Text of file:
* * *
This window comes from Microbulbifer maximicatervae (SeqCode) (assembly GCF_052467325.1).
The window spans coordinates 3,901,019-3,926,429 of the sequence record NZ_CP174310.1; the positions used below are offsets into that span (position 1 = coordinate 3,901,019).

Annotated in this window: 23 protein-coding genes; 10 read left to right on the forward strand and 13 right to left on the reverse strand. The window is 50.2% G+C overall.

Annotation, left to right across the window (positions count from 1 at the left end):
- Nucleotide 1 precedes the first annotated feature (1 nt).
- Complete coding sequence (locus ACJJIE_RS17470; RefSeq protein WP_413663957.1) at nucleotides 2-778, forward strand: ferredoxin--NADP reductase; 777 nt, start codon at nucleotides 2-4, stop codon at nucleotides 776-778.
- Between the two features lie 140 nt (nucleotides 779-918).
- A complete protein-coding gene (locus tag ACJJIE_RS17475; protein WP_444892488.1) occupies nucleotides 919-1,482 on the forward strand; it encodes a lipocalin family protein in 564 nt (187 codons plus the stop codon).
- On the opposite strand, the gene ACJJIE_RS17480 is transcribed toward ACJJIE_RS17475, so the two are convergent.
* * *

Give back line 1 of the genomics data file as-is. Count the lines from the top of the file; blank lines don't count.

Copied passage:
This window comes from Microbulbifer maximicatervae (SeqCode) (assembly GCF_052467325.1).